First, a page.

Using distinguished instruction in the classroom

Like Albert Einstein said, “Everybody is a genius. But if you judge a fish by its ability to climb a tree, it will live its whole life believing that it is stupid.”

Like Albert Einstein said, “Everybody is a genius. But if you judge a fish by its ability to climb a tree, it will live its whole life believing that it is stupid.” Indeed, one-size-fits all is not a practical concept in a modern classroom given that not all of your students grasp a subject in the same way or share the same level of ability. So how can you better deliver your lessons to reach everyone in class?

Simple, use differentiated instruction. Differentiated instruction is based on the theory that teachers must structure and tailor their lessons to ensure that they are aligned to students’ skills and needs. It may mean teaching the same material to all students using a variety of instructional strategies, or it may require the teacher to deliver lessons at varying levels of difficulty based on the ability of each student. There are various methods of differentiation one might consider.

One of the core methods of differentiation, differentiation by task, involves setting different tasks for students of different abilities. One way to achieve this may be to produce different sets of exercises depending on students’ abilities. However, some teachers loath to employ this method because of the social implications and the additional planning it entails. An alternative method is to use a single exercise comprised of tasks which get progressively harder. The more advanced students will quickly progress to the later questions whilst the less able can concentrate on grasping the essentials.

Secondly, collaborative learning has many well-documented benefits such as enabling shy students to participate more confidently in class, but it’s also a useful differentiation method. Small, mixed-ability groups allow lower achievers to take advantage of peer support whilst higher achievers gain the opportunity to organise and voice their thoughts for the benefit of the whole group (known as peer modelling). Grouping also allows roles to be allocated within the team which cater for each member’s skill set and learning needs.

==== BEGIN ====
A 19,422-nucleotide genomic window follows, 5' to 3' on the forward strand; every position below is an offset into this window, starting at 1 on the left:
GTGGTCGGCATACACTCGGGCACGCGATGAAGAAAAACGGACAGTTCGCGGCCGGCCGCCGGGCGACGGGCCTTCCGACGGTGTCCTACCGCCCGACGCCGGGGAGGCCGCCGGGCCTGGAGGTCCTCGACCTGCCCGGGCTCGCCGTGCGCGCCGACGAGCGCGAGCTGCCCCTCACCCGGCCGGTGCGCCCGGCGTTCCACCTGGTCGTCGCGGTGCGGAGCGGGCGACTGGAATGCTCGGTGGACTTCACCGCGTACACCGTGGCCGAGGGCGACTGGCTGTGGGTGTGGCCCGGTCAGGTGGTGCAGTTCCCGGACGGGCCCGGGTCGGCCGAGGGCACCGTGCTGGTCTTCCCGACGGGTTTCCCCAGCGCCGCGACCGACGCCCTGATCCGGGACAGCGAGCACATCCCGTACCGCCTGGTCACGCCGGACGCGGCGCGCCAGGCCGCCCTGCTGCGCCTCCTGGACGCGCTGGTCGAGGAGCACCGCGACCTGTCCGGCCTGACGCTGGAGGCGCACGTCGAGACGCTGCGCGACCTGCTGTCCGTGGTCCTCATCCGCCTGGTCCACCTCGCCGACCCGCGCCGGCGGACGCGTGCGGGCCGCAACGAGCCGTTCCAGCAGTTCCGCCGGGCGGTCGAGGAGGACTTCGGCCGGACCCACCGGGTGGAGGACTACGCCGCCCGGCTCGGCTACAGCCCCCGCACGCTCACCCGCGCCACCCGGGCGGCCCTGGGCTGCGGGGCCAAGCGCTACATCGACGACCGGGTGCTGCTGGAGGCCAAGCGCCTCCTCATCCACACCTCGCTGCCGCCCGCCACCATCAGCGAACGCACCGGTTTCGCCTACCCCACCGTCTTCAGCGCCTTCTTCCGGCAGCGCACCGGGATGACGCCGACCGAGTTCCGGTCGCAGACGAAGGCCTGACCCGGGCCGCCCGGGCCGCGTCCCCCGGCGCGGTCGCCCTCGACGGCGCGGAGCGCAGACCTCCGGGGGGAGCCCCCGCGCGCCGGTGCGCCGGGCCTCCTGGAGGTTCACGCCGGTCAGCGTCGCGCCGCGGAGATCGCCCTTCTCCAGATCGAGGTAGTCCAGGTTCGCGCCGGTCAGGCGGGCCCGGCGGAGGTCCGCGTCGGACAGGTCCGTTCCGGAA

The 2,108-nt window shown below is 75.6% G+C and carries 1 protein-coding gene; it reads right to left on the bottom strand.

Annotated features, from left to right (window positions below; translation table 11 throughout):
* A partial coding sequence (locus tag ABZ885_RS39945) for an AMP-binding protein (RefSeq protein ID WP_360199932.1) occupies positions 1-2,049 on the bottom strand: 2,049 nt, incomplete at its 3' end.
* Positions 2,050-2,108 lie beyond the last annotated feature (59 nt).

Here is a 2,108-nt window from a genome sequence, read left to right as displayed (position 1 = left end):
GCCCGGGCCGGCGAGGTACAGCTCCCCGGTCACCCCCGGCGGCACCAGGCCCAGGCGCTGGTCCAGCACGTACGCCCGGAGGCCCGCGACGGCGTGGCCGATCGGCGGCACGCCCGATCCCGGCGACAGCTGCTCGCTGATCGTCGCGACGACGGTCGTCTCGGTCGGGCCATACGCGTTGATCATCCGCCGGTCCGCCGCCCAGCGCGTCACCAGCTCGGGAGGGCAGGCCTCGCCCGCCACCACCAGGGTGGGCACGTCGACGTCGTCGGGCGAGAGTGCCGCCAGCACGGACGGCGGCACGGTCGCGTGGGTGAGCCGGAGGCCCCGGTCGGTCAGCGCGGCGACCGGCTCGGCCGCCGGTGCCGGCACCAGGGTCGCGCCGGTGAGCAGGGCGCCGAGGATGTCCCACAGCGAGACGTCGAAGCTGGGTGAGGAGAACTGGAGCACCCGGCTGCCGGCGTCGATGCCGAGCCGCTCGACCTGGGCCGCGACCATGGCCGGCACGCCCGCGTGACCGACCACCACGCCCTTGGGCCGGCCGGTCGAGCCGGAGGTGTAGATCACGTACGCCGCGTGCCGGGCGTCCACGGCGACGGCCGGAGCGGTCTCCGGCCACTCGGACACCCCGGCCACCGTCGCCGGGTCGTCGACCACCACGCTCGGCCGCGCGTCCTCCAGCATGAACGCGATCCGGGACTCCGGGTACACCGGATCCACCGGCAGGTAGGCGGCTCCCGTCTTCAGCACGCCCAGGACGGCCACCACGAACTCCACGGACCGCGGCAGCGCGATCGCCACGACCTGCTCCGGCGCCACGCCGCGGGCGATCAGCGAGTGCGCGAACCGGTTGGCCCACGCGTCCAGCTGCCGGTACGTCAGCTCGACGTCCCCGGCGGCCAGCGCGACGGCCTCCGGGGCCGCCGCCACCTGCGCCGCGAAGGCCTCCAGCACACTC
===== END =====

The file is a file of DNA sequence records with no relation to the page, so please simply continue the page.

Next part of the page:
It’s equally important to recognise that some students can work with more advanced resources than others, and that it is possible to use multiple materials in order to approach a topic from different angles. This means that while some may require basic texts with illustrations, others are capable of working with more advanced vocabulary and complex ideas. Differentiation of this kind allows a wide spectrum of materials to be used to attain a single learning outcome.

Similarly, differentiation can be done by outcome whereby all students undertake the same task, but a variety of results is expected and acceptable. For example, the teacher sets a task but instead of working towards a single ‘right’ answer, the students arrive at a personalised outcome depending on their level of ability. It’s a method about which some teachers have reservations as there is a risk that the less able students will fall below an acceptable level of understanding, however, that risk can be mitigated by establishing a clear set of guidelines that apply to all students, and it does offer one clear advantage in that no prior grouping is necessary.

Differentiation in the classroom is all about understanding that we are dealing with a group of diverse individuals and adapting our teaching to ensure that all of them have access to learn. It should be an on-going and flexible process which not only profiles students initially but also recognises progress and areas for improvement and adjusts accordingly to ensure learning needs continue to be met. In short, it shifts the focus from teaching a subject to teaching the students.

The writer is a language consultant

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